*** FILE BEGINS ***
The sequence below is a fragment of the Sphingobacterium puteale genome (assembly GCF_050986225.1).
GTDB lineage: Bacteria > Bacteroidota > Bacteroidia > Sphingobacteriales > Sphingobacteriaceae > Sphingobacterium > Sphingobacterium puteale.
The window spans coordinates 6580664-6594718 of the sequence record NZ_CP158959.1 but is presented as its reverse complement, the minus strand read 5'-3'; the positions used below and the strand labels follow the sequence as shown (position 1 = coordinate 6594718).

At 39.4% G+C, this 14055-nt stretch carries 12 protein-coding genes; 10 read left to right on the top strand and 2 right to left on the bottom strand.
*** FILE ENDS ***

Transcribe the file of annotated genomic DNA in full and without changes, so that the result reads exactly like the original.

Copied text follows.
The sequence below is a fragment of the Sphingobacterium puteale genome (assembly GCF_050986225.1).
GTDB lineage: Bacteria > Bacteroidota > Bacteroidia > Sphingobacteriales > Sphingobacteriaceae > Sphingobacterium > Sphingobacterium puteale.
The window spans coordinates 6580664-6594718 of the sequence record NZ_CP158959.1 but is presented as its reverse complement, the minus strand read 5'-3'; the positions used below and the strand labels follow the sequence as shown (position 1 = coordinate 6594718).

At 39.4% G+C, this 14055-nt stretch carries 12 protein-coding genes; 10 read left to right on the top strand and 2 right to left on the bottom strand.